The GF32-64mm is not only a mechanically and optically excellent lens, it is also extremely versatile. Even though I don’t like its size in principle, it is quite acceptable for me, especially in direct comparison with some other zoom lenses. Here, I would like to come back to the fast zoom lenses mentioned earlier, which many photographers use for shootings. Compared to these, the GF32-64mm size suddenly becomes quite relative and also more bearable. Want to see a little proof? Then just take a look at this comparison on camerasize.com. 😉
As an enthusiastic fan of wide-angle lenses, the wide-angle end would normally have been the decisive point for me. And I also got a great deal on a used lens from my photo dealer. So, I’ve been wavering between the GF30 and the GF32-64mm for a while. In the end, the zoom was too big and heavy for me.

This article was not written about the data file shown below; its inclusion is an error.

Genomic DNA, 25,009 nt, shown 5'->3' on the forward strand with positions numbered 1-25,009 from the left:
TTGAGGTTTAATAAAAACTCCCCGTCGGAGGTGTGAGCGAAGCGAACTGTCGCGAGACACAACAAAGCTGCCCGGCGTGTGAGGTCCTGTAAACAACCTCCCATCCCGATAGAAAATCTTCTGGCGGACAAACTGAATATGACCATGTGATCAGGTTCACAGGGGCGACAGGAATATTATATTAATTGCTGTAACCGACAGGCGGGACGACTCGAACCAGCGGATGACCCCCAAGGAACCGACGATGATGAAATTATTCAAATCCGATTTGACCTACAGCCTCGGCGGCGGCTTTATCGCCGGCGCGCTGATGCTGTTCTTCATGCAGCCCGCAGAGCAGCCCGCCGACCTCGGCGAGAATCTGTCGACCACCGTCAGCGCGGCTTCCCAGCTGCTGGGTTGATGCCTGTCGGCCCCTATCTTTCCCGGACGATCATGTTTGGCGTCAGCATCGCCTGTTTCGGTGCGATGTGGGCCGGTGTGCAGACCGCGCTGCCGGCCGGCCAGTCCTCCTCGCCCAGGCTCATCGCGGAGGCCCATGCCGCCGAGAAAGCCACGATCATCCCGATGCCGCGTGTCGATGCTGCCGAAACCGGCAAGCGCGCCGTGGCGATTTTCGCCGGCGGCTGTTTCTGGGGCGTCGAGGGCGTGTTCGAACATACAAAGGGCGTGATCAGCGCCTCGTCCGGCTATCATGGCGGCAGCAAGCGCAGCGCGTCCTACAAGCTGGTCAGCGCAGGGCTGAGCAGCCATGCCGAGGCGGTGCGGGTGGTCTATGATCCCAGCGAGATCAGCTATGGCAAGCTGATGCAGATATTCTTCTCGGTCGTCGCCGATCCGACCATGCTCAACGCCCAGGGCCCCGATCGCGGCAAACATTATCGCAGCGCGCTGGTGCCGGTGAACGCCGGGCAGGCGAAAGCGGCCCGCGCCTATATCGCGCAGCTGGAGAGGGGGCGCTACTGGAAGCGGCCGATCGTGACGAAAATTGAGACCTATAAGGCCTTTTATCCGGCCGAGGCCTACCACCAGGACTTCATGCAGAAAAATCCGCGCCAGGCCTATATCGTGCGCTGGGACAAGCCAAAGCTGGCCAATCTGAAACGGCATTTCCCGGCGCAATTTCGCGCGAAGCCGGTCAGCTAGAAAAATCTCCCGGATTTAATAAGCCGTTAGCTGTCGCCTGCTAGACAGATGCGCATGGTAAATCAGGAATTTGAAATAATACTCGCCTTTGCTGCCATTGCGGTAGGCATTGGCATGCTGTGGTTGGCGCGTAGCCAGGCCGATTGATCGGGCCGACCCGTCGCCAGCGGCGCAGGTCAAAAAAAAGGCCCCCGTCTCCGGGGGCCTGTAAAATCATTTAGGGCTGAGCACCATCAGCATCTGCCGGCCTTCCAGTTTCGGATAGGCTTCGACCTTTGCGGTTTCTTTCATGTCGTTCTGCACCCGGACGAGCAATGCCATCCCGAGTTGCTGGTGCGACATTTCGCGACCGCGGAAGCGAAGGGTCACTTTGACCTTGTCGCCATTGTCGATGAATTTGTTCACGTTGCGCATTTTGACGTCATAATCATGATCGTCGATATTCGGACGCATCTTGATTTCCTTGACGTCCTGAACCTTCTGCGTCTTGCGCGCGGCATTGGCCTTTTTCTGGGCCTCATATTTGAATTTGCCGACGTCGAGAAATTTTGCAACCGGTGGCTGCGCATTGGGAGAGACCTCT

Do I regret this decision? Sometimes I do, when I think about the great optical performance and versatility of this lens. But in the end, you have to decide what keeps you from taking pictures or what makes you want to. And the GF30mm is just as good optically and almost half the weight.
I am surprised at myself, but I actually consider this lens to be one of the most interesting and best in the entire GF lens line-up (for many people). And if I say this as a person with very little love for zoom lenses, then friends of these lenses can understand this statement once again as double praise for the GF32-64mm. This is, in the best sense, a virtually flawless lens with an enormously large and versatile application potential – and it is hands down the best zoom lens I have ever used.
Nevertheless, I returned it and opted for the lighter and smaller GF30mm F3.5. This was a very personal decision and has nothing to do with the quality of the lens.
There is always light somewhere – go out and shoot!